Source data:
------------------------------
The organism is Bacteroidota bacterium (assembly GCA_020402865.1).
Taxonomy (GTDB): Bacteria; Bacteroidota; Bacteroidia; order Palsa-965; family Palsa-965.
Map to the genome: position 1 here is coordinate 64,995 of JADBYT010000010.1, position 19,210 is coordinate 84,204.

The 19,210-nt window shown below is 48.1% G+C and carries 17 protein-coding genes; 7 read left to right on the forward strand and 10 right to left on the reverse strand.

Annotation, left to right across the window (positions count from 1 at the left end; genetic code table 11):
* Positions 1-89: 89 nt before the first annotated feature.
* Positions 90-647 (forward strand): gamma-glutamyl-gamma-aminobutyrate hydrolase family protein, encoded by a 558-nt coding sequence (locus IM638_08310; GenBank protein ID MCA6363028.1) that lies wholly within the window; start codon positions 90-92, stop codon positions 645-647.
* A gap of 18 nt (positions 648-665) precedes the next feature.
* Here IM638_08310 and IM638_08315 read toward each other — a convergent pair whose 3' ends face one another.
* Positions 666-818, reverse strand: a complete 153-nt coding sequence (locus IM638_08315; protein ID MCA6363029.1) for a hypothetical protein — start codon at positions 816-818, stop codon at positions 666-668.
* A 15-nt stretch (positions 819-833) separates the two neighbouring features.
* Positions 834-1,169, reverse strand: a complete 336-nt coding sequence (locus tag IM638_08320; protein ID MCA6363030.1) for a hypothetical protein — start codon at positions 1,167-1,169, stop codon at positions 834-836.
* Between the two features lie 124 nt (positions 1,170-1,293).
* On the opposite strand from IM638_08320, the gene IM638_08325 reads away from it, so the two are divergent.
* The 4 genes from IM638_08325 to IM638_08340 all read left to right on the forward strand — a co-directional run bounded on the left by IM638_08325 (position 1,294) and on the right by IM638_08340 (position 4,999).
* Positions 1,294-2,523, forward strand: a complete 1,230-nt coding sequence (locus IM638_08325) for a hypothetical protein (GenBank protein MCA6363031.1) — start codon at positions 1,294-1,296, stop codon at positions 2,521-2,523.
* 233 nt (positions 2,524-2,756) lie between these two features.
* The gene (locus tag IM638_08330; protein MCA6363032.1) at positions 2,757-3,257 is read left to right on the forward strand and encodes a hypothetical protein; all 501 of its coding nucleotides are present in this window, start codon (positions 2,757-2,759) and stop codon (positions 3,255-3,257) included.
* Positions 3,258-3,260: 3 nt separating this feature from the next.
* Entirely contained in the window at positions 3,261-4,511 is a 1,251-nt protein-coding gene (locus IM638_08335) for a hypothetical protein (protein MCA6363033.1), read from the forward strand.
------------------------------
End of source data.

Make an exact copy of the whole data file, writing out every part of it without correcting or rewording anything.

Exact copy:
The organism is Bacteroidota bacterium (assembly GCA_020402865.1).
Taxonomy (GTDB): Bacteria; Bacteroidota; Bacteroidia; order Palsa-965; family Palsa-965.
Map to the genome: position 1 here is coordinate 64,995 of JADBYT010000010.1, position 19,210 is coordinate 84,204.

The 19,210-nt window shown below is 48.1% G+C and carries 17 protein-coding genes; 7 read left to right on the forward strand and 10 right to left on the reverse strand.

Annotation, left to right across the window (positions count from 1 at the left end; genetic code table 11):
* Positions 1-89: 89 nt before the first annotated feature.
* Positions 90-647 (forward strand): gamma-glutamyl-gamma-aminobutyrate hydrolase family protein, encoded by a 558-nt coding sequence (locus IM638_08310; GenBank protein ID MCA6363028.1) that lies wholly within the window; start codon positions 90-92, stop codon positions 645-647.
* A gap of 18 nt (positions 648-665) precedes the next feature.
* Here IM638_08310 and IM638_08315 read toward each other — a convergent pair whose 3' ends face one another.
* Positions 666-818, reverse strand: a complete 153-nt coding sequence (locus IM638_08315; protein ID MCA6363029.1) for a hypothetical protein — start codon at positions 816-818, stop codon at positions 666-668.
* A 15-nt stretch (positions 819-833) separates the two neighbouring features.
* Positions 834-1,169, reverse strand: a complete 336-nt coding sequence (locus tag IM638_08320; protein ID MCA6363030.1) for a hypothetical protein — start codon at positions 1,167-1,169, stop codon at positions 834-836.
* Between the two features lie 124 nt (positions 1,170-1,293).
* On the opposite strand from IM638_08320, the gene IM638_08325 reads away from it, so the two are divergent.
* The 4 genes from IM638_08325 to IM638_08340 all read left to right on the forward strand — a co-directional run bounded on the left by IM638_08325 (position 1,294) and on the right by IM638_08340 (position 4,999).
* Positions 1,294-2,523, forward strand: a complete 1,230-nt coding sequence (locus IM638_08325) for a hypothetical protein (GenBank protein MCA6363031.1) — start codon at positions 1,294-1,296, stop codon at positions 2,521-2,523.
* 233 nt (positions 2,524-2,756) lie between these two features.
* The gene (locus tag IM638_08330; protein MCA6363032.1) at positions 2,757-3,257 is read left to right on the forward strand and encodes a hypothetical protein; all 501 of its coding nucleotides are present in this window, start codon (positions 2,757-2,759) and stop codon (positions 3,255-3,257) included.
* Positions 3,258-3,260: 3 nt separating this feature from the next.
* Entirely contained in the window at positions 3,261-4,511 is a 1,251-nt protein-coding gene (locus IM638_08335) for a hypothetical protein (protein MCA6363033.1), read from the forward strand.